Do Chiptune Songs All Sound The Same?

Chiptune as a genre gets a lot of flak for producing a limited range of sounds; outsiders tend to believe that chiptune and VGM are one and the same.

I can say honestly that I had not drawn the line before beginning these interviews.

As you start to explore the music put out by the vast number of artists in the space, you realize that for nearly any genre of music you might enjoy, there is likely an artist using a chiptune toolset to create something for you.

Rainbow Dragoneyes - A Metal Chiptune Artist
Rainbow Dragoneyes – A Metal Chiptune Artist

A common theme I’ve discovered in speaking with members of the community is that the genre draws people who appreciate all kinds of music.

It seems that a lot of the original fans of chiptune music have ties to 8bit gaming and tend to be 20 and 30 somethings who grew up using the game systems chiptune artists use today. But, as the crowd who initially found chiptunes or VGM through a nostalgia for the sounds of their childhood has grown up, a younger generation has been introduced to chiptune regardless of any first-hand familiarity with the sounds.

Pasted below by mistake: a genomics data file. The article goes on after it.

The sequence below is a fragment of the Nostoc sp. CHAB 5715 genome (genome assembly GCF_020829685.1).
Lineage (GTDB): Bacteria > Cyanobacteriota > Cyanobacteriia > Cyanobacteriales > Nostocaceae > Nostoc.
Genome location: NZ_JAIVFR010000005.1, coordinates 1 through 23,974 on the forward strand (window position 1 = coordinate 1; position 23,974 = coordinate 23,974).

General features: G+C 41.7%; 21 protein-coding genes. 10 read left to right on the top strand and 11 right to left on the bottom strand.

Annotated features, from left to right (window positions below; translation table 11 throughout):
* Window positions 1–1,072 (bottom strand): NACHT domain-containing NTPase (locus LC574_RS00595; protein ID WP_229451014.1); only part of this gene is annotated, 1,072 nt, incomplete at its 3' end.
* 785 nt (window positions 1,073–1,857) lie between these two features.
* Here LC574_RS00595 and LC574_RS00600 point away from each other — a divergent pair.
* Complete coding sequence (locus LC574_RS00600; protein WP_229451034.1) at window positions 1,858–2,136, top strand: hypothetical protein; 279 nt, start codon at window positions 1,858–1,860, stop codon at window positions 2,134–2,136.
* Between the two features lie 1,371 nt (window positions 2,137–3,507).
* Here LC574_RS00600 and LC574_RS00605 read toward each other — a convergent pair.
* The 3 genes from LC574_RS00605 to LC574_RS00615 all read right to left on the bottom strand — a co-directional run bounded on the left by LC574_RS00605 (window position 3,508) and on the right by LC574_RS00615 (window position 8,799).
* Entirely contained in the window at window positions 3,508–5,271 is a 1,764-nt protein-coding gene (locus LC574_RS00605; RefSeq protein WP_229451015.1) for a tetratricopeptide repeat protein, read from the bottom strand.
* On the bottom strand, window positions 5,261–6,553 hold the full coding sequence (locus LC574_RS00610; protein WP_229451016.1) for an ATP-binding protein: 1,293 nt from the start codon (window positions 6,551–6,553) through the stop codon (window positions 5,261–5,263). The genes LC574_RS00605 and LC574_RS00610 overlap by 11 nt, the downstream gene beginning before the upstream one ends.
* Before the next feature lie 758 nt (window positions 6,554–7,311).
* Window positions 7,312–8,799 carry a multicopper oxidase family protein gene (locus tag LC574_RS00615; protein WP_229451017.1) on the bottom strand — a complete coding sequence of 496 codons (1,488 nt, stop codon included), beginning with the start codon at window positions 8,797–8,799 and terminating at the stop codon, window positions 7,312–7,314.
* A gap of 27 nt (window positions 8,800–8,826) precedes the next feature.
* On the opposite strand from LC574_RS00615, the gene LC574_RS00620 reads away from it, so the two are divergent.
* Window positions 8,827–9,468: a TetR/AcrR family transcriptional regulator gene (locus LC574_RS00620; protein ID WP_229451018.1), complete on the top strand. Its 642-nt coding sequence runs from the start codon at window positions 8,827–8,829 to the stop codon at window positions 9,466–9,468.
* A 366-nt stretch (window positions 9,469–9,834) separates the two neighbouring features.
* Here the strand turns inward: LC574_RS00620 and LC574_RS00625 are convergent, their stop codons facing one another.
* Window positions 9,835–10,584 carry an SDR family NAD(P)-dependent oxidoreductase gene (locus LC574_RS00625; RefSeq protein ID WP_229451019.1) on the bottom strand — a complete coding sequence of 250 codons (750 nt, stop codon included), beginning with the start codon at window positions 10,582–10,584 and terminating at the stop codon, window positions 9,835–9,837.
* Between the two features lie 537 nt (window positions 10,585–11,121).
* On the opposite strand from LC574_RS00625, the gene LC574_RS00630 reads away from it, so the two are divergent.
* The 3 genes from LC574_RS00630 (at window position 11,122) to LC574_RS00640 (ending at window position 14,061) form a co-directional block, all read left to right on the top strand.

Right now, perhaps chiptune music is in a transitional period where it is being handed down to artists who never had the chance to play 8bit video games growing up, who don’t have a preconceived notion of what VGM or chiptune should sound like.

SlimeGirls combine chiptune music and Japanese-themed art
SlimeGirls combine chiptune music and Japanese-themed art by Stephanie Shih:

As Anime (Japanese Animation) has become a major influence on American culture, fans of anime have been drawn to the genre for its ties to the 8bit community; both sharing common origins in Japan.

It will be interesting to see how the chiptune/VGM/8bit soundscape looks in 10 or 20 years, when we should start seeing more and more artists who weren’t even around when the Game Boy was released and who will further explore the possibilities of what can be created on the hardware.

An Interview With Mike Bleeds

Photo Courtesy of

For our second interview we talk with Mike Bleeds, a Chiptune Artist out of San Diego, who uses the original Nintendo Game Boy along with the program LSDJ to produce music that’s probably not like any chiptune music you’ve heard. In the session we talk with Mike about his path to creating chiptune music, what the community is like, and how artists interested in creating their own chiptunes can get started.

Music Featured in this Session:
Track: Les Lumieres – Album: Light. Emmiting. Diode (L.E.D.)
Track: Close Your Eyes – Album: Close Your Eyes E.P.

Find All of Bleeds’ Music on

(Thank you Mike!)

Intro and Outro Music:
Provided under creative commons license.
Produced by The Passion HiFi

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